Vice-chancellors and principals have caved in over plans for reporting the quality of university teaching, accepting a blueprint they condemned as "unacceptable" just weeks ago.
The climbdown by the Committee of Vice-Chancellors and Principals and the Standing Conference of Principals pits key parts of the sector against quality watchdogs, funding chiefs and the government. Some elite universities are threatening to boycott the regime.
Objections to the Quality Assurance Agency proposals have already been raised by Oxford and Durham universities and University College London, which is threatening to take the battle "all the way up to ministerial level" if necessary.
But quality chiefs have warned that institutions that refuse to cooperate could have funding withheld.
Final proposals for reporting "judgements on the quality of learning opportunities" were published on Wednesday in a joint statement agreed by the QAA, the CVCP, SCOP and the funding councils.
Departments will be categorised as "commendable", "approved" or "failing" in each of three areas of provision: teaching and learning, student progression and learning resources. Best practice in any area will be deemed "exemplary".
The blueprint is almost identical to plans roundly rejected by both the CVCP and SCOP in early December. In its submission to the QAA, SCOP was categorical: "SCOP is opposed to a single 'summative' rating, or summative ratings on individual aspects of quality."
The CVCP agreed with SCOP, arguing that single summative judgements on any individual aspects of quality would mislead the public, leading to invalid comparisons among institutions with different aims and objectives and assume comparability where it did not exist.
The CVCP and SCOP appear to have been brought in line by the funding councils, which insisted on a system in which simple, easily comparable judgements could be made, and by ministers, who prefer clearly accountable performance measures.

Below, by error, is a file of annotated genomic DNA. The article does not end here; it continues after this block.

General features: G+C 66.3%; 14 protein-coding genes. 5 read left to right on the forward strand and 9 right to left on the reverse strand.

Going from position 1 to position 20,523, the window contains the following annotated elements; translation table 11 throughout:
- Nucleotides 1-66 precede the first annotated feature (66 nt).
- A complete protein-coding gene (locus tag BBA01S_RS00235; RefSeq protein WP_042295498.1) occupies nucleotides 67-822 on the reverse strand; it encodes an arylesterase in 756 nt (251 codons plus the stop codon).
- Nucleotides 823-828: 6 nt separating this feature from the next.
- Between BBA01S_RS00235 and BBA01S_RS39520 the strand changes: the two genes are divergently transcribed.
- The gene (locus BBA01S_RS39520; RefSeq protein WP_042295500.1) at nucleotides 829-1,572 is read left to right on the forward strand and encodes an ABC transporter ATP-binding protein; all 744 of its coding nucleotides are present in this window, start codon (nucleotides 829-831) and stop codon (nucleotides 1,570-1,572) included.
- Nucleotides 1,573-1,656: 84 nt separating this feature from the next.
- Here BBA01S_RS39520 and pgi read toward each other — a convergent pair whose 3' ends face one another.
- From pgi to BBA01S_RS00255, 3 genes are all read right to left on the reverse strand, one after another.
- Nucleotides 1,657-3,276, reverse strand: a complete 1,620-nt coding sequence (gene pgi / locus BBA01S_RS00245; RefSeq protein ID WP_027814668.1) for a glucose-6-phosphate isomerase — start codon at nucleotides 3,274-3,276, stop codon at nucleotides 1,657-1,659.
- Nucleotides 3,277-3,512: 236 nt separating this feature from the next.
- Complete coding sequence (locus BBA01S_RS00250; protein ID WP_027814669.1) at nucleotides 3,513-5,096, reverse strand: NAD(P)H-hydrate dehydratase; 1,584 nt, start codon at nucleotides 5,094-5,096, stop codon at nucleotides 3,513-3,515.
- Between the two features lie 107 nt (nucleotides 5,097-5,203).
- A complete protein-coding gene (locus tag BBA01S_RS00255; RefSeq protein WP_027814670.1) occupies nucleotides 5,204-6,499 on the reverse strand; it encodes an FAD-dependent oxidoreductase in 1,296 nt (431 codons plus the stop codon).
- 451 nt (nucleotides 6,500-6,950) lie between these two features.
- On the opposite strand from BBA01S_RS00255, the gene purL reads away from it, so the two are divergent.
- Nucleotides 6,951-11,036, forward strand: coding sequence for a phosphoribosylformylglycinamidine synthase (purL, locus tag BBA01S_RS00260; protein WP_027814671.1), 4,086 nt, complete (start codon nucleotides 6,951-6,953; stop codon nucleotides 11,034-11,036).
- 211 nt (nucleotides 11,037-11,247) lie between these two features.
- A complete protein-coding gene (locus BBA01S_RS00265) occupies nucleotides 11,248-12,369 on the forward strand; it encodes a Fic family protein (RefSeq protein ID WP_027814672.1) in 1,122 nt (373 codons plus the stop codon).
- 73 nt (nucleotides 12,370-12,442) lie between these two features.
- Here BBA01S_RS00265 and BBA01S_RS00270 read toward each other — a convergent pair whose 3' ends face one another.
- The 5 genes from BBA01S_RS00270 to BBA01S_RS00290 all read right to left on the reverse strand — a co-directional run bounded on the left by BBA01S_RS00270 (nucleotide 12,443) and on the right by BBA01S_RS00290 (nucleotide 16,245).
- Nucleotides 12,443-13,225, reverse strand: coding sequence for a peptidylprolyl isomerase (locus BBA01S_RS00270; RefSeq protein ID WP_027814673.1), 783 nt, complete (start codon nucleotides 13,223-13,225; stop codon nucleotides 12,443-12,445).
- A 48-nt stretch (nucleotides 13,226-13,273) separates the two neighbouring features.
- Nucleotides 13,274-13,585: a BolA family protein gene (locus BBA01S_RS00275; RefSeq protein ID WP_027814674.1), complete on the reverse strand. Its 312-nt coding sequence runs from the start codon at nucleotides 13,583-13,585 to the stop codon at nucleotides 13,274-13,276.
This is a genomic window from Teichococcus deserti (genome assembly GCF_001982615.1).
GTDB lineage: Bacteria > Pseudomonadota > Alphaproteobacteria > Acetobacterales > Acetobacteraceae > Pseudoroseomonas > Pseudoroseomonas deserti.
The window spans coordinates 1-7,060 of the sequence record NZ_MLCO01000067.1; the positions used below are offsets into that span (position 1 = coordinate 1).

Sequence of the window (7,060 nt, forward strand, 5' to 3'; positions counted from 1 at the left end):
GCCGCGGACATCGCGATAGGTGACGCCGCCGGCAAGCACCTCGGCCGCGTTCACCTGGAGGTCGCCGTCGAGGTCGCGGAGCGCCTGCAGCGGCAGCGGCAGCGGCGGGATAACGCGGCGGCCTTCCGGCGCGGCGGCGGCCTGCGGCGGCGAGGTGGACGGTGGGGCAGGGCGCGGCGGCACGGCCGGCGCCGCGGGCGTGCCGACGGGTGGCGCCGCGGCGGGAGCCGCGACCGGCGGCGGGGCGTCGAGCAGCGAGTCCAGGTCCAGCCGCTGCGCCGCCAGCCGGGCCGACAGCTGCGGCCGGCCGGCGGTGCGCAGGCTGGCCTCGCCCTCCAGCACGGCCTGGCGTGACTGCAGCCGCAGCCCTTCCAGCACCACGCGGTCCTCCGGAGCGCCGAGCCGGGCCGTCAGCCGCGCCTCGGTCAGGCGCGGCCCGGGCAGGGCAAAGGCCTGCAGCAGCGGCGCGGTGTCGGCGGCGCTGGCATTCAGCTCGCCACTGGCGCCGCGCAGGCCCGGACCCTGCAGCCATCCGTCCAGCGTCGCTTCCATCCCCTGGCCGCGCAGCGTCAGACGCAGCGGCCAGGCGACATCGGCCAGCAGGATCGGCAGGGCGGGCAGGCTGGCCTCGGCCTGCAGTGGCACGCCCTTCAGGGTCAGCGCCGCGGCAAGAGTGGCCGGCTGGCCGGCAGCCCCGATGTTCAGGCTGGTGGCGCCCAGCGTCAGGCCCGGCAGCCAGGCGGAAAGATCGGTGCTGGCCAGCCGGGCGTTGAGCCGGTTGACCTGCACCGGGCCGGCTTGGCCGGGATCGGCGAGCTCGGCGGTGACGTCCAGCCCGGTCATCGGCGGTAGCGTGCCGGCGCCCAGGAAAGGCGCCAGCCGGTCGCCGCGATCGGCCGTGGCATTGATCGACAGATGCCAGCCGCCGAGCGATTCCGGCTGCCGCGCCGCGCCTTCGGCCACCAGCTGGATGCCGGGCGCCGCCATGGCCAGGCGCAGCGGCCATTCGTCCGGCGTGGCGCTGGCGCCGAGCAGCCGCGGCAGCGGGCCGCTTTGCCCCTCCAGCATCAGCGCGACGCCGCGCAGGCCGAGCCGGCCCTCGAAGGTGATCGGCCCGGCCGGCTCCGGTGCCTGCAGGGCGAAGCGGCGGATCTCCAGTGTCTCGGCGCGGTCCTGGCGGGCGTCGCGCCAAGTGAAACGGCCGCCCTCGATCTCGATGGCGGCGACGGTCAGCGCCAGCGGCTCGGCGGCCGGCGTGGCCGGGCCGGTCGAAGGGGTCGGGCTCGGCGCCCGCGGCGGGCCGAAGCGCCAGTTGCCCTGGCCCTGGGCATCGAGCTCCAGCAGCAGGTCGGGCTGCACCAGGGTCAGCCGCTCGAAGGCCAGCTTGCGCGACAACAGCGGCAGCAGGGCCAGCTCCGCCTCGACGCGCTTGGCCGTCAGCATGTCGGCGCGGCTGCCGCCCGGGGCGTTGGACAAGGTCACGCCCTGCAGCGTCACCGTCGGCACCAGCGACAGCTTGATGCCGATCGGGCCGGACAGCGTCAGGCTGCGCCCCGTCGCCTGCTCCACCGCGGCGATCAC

A more narrative approach, as suggested by the CVCP and SCOP, was rejected.
Insiders say that despite the objections, CVCP and SCOP representatives had to accept at a crunch meeting with quality watchdogs that they would have to "bite the bullet" or face having a more inspectorial system imposed on them.
But this week, CVCP chief executive Baroness Warwick, who handled the negotiations on behalf of vice-chancellors, denied there had been a climbdown. She said: "We have something that has substantially achieved our objectives. I think our members will acknowledge that."
However, UCL has warned the QAA that it disagrees "with the entire proposed system", and if it remains unchanged it will "not be prepared to take part". Oxford University said it was "unlikely to wish to cooperate with them in this form". Durham University said the system was potentially confusing and over-bureaucratic.
John Randall, chief executive of the QAA, said that it was not appropriate to talk about victories or defeats. "We have something that reflects the balance between a range of interests," he said.
But he conceded that the funding councils' demands held sway.
"The funding councils needed a style of reporting that could report on relative quality of provision on a consistent basis that could inform funding decisions. They needed consistency and and a greater degree of comparability."
Asked about institutions that may refuse to volunteer for QAA audits, Mr Randall said: "Voluntary is not the right word. The funding councils have a statutory responsibility to assess the quality of the provision that they pay for and they contract with us to carry out that assessment on their behalf. The system is only voluntary for institutions insofar as they do not have to receive public funds."
But he insisted that institutions would accept the plans without a fight. "In dealing with the people who will be at the sharp end of this, those who have to make it work, I have not encountered hostility."
* THE KEY POINTS
Three aspects of provision will be judged: teaching and learning, student progression and effective use of learning resources.
In each category, departments will be marked failing, approved or commendable. A sub-category of commendable, "exemplary", will designate sector-leading best practice "worthy of dissemination and emulation by others". There will be a detailed narrative report and a "concise" summary for external audiences. Institutions found failing in any aspect will be deemed to be failing overall.